a sermon for beholding and abiding

Good Friday 2018

John 18:1-19:42

-Mike Busbey

Photo by Igor Ovsyannykov on Unsplash

Good Friday. Growing up I often wondered what was Good about this Friday. After all, today is the day that Jesus is crucified. In the dramatic reading we witnessed this evening, we heard a resounding “Crucify Him!” We heard time after time, the world’s response to Jesus: we do not know you, we do not understand your teaching, you need to watch your mouth, you are a criminal, we are afraid, and you must die. You must die, Jesus, not because the world thinks you truly are the King of the Judeans, you must die because we believe that you are not. Nothing seems “Good” about this Friday. And at the end of the denials, accusations, verbal and physical abuse, Jesus still comes before us dignified, carrying his own cross to his death.

It is only in the moments of his crucifixion that we hear of the women and the disciple whom Jesus loved are present in the passion narrative. Furthermore, it is important to note that in the Gospel of John it is the first time we hear of Jesus’ mother, Mary, being with him since the beginning of his public ministry when he turned water into wine at the wedding celebration. Jesus, hung upon the cross, now looks at Mary to say “Woman, behold, your son”.

Just as anyone who has heard these words throughout the centuries, we are encouraged to experience the profound depth of these four words: “Woman, behold, your son”.

For these four words speak into us the volumes of the ministry of Jesus up to this point, a ministry that is full of truth, of life, of love. Jesus has been teaching the disciples of what it means to be in relationship to one another, to be the one who washes the feet of another, of what it means that God’s presence is with us, is abiding in us and we in another, just as God abides in Jesus. What Jesus is asking his mother and for us to do is to behold, to look, at the entirety of his ministry in this moment.

However as the religious and Roman authorities question this ministry and its validity so have we at times. We will experience ourselves at the foot of the cross later this evening in same closeness as the women and the disciple whom Jesus loved and we might feel Peter’s words hammer home: “I am not” when asked whether he is a disciple of Jesus. We might ask ourselves, this ministry of living in relationship with the other, a way of truth and life, is why Jesus is crucified, is it not?

If we take our full selves with us this evening to the proximity of the cross, we might ask how an unjust legal system and police forces continue to murder African-American males, including Stephon Clark? Or how xenophobia continues to sow distrust, anger, hate amongst God’s creation? Or how a sibling look can another sibling and say: you do not belong because of your sexuality.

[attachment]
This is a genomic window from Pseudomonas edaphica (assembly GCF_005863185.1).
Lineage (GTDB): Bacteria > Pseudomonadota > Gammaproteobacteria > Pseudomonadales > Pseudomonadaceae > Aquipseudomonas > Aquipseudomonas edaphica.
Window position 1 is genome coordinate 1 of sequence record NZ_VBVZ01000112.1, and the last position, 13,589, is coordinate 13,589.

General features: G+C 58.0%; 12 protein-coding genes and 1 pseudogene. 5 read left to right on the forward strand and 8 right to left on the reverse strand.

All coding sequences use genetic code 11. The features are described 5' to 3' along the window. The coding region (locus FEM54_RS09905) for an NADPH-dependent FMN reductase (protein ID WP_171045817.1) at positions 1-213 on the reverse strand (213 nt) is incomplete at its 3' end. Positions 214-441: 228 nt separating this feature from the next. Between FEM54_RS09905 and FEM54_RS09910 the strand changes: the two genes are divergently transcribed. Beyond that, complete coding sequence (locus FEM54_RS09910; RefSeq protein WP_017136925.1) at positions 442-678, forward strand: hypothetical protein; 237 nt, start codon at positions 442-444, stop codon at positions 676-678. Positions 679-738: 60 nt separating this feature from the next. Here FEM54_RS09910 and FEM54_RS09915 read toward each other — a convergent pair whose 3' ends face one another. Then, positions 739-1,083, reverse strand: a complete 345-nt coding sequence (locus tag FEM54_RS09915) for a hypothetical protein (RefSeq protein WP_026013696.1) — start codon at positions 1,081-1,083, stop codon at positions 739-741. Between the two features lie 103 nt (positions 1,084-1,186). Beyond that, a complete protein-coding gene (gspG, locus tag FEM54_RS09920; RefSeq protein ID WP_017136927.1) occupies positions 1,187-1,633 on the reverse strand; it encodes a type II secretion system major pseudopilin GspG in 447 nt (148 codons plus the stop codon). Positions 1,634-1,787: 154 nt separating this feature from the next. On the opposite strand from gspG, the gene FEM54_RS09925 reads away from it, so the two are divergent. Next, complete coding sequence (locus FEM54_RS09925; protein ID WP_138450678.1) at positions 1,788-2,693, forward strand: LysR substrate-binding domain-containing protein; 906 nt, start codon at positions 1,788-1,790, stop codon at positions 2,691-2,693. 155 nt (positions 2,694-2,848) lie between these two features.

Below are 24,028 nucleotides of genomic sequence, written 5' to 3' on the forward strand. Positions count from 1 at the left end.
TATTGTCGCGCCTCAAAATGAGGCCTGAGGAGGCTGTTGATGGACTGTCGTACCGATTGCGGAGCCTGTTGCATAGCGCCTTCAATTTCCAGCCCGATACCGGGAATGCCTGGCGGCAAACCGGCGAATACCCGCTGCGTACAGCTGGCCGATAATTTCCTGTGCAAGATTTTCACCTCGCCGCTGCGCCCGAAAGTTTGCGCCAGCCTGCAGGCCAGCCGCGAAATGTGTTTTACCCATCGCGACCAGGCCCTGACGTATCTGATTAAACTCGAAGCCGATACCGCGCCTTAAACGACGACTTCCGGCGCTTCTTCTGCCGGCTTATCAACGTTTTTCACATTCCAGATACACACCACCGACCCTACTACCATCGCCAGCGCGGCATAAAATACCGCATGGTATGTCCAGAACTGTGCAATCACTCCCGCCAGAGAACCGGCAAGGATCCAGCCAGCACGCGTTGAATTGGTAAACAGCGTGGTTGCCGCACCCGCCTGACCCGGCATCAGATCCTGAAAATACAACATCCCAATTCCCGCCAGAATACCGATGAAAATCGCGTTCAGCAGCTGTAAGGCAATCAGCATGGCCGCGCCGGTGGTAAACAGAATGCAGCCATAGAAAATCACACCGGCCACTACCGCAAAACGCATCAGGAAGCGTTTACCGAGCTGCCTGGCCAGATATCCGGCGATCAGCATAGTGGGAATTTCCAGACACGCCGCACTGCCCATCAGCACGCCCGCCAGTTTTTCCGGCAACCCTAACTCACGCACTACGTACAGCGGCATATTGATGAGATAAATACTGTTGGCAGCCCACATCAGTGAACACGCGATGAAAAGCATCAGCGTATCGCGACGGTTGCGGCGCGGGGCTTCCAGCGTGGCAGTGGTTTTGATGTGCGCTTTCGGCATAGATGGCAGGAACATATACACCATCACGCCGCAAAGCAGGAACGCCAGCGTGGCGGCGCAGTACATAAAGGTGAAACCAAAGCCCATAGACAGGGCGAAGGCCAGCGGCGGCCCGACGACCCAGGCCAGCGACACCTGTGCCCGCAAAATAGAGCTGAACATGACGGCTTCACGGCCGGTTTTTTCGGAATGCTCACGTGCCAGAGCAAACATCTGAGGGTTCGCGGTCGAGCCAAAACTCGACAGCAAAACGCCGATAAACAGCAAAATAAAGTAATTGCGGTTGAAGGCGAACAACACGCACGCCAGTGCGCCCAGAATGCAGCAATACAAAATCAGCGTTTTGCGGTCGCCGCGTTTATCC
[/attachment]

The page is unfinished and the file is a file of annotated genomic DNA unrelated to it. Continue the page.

Jesus’ statement to his mother hangs in the air. It is at once a remembrance of all that Jesus’ ministry is: truth, life, and love….and at the same time a condemnation of the injustice experienced by Jesus and those who suffer today.

Photo by Adrien Taylor on Unsplash

Jesus then turns to the disciple whom he loved and said “Behold, your mother”. On this day, the one in which the religious authorities, the Roman authorities, all who oppress and even Satan, hope to claim victory, Jesus speaks these words to the disciple and to us: “Behold, your mother”. Jesus’ words are not only relational in the sense of wanting to make sure his mother was taken care of after his death, but also in that we are now given the ministry of Jesus. Jesus’ teachings do not die with him that day on the cross, for those who witness to the truth, to the life, and to the love of Jesus will continue the ministry that Jesus has completed. On this day, when Jesus willingly carries his own cross to his crucifixion, Jesus knows that death will not have the last word this evening. Jesus is in control of this moment and this moment in time echoes to us now to acknowledge the suffering that takes place at our own hands and the systems we live in.

That the unjust legal system and police brutality will not have the last word, xenophobia will not drive us apart, and when I look my sibling I will see a reflection of God’s own beauty. The ministry of Jesus continues after the cross as we hear, “Behold, your mother”.

Our Apostle’s Creed states: I believe that Jesus was crucified, died, and was buried, he descended to the dead. We all know what comes next, but this evening, as we come close to the cross, it is not necessary to say those words.  Because if we are to listen to the words of Jesus: “Woman, behold, your son” and to the disciple whom Jesus loved “Behold, your mother” then we are to live in the teachings of Jesus, and the hope that is to come. Today is Good Friday, let us not forget it.

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